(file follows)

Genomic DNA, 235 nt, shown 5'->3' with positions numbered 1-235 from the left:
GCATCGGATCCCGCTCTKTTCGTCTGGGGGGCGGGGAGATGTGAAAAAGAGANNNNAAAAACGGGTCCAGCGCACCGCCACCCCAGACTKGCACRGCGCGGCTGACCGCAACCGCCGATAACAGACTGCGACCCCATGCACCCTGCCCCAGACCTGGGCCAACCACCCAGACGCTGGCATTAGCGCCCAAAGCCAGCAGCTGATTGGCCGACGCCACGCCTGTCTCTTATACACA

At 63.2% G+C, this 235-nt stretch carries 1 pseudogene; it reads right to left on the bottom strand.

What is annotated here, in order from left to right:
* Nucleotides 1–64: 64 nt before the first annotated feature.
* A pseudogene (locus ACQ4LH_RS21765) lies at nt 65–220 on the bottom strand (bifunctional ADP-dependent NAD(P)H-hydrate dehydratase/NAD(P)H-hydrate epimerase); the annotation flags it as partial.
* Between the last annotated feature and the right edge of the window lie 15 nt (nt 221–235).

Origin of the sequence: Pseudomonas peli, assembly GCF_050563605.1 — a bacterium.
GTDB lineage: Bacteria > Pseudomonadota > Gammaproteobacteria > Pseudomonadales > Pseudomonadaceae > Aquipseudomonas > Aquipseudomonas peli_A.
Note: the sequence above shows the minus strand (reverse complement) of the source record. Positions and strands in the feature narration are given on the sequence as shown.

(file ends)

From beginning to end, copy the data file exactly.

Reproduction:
Genomic DNA, 235 nt, shown 5'->3' with positions numbered 1-235 from the left:
GCATCGGATCCCGCTCTKTTCGTCTGGGGGGCGGGGAGATGTGAAAAAGAGANNNNAAAAACGGGTCCAGCGCACCGCCACCCCAGACTKGCACRGCGCGGCTGACCGCAACCGCCGATAACAGACTGCGACCCCATGCACCCTGCCCCAGACCTGGGCCAACCACCCAGACGCTGGCATTAGCGCCCAAAGCCAGCAGCTGATTGGCCGACGCCACGCCTGTCTCTTATACACA

At 63.2% G+C, this 235-nt stretch carries 1 pseudogene; it reads right to left on the bottom strand.

What is annotated here, in order from left to right:
* Nucleotides 1–64: 64 nt before the first annotated feature.
* A pseudogene (locus ACQ4LH_RS21765) lies at nt 65–220 on the bottom strand (bifunctional ADP-dependent NAD(P)H-hydrate dehydratase/NAD(P)H-hydrate epimerase); the annotation flags it as partial.
* Between the last annotated feature and the right edge of the window lie 15 nt (nt 221–235).

Origin of the sequence: Pseudomonas peli, assembly GCF_050563605.1 — a bacterium.
GTDB lineage: Bacteria > Pseudomonadota > Gammaproteobacteria > Pseudomonadales > Pseudomonadaceae > Aquipseudomonas > Aquipseudomonas peli_A.
Note: the sequence above shows the minus strand (reverse complement) of the source record. Positions and strands in the feature narration are given on the sequence as shown.